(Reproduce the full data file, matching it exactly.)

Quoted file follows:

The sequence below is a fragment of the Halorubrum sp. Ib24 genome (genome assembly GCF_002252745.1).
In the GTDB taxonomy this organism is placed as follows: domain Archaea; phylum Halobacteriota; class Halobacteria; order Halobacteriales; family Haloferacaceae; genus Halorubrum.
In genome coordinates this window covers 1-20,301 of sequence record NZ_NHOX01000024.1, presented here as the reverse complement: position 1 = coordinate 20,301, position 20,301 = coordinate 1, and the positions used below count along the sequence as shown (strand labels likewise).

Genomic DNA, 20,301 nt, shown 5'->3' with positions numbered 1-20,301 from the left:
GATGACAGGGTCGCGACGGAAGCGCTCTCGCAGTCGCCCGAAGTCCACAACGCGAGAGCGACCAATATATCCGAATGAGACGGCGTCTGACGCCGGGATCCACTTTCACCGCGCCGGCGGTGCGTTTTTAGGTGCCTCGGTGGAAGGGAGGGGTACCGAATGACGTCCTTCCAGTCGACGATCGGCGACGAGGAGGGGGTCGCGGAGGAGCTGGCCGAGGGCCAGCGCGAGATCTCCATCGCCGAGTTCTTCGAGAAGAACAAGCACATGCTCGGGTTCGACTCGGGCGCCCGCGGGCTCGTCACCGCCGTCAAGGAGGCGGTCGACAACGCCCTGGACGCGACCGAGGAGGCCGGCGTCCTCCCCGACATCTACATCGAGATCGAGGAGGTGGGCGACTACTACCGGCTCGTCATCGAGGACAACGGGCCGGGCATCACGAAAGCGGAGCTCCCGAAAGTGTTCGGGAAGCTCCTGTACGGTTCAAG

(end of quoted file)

The sequence below is a fragment of the Halorubrum sp. Ib24 genome (genome assembly GCF_002252745.1).
In the GTDB taxonomy this organism is placed as follows: domain Archaea; phylum Halobacteriota; class Halobacteria; order Halobacteriales; family Haloferacaceae; genus Halorubrum.
In genome coordinates this window covers 1-20,301 of sequence record NZ_NHOX01000024.1, presented here as the reverse complement: position 1 = coordinate 20,301, position 20,301 = coordinate 1, and the positions used below count along the sequence as shown (strand labels likewise).

Genomic DNA, 20,301 nt, shown 5'->3' with positions numbered 1-20,301 from the left:
GATGACAGGGTCGCGACGGAAGCGCTCTCGCAGTCGCCCGAAGTCCACAACGCGAGAGCGACCAATATATCCGAATGAGACGGCGTCTGACGCCGGGATCCACTTTCACCGCGCCGGCGGTGCGTTTTTAGGTGCCTCGGTGGAAGGGAGGGGTACCGAATGACGTCCTTCCAGTCGACGATCGGCGACGAGGAGGGGGTCGCGGAGGAGCTGGCCGAGGGCCAGCGCGAGATCTCCATCGCCGAGTTCTTCGAGAAGAACAAGCACATGCTCGGGTTCGACTCGGGCGCCCGCGGGCTCGTCACCGCCGTCAAGGAGGCGGTCGACAACGCCCTGGACGCGACCGAGGAGGCCGGCGTCCTCCCCGACATCTACATCGAGATCGAGGAGGTGGGCGACTACTACCGGCTCGTCATCGAGGACAACGGGCCGGGCATCACGAAAGCGGAGCTCCCGAAAGTGTTCGGGAAGCTCCTGTACGGTTCAAG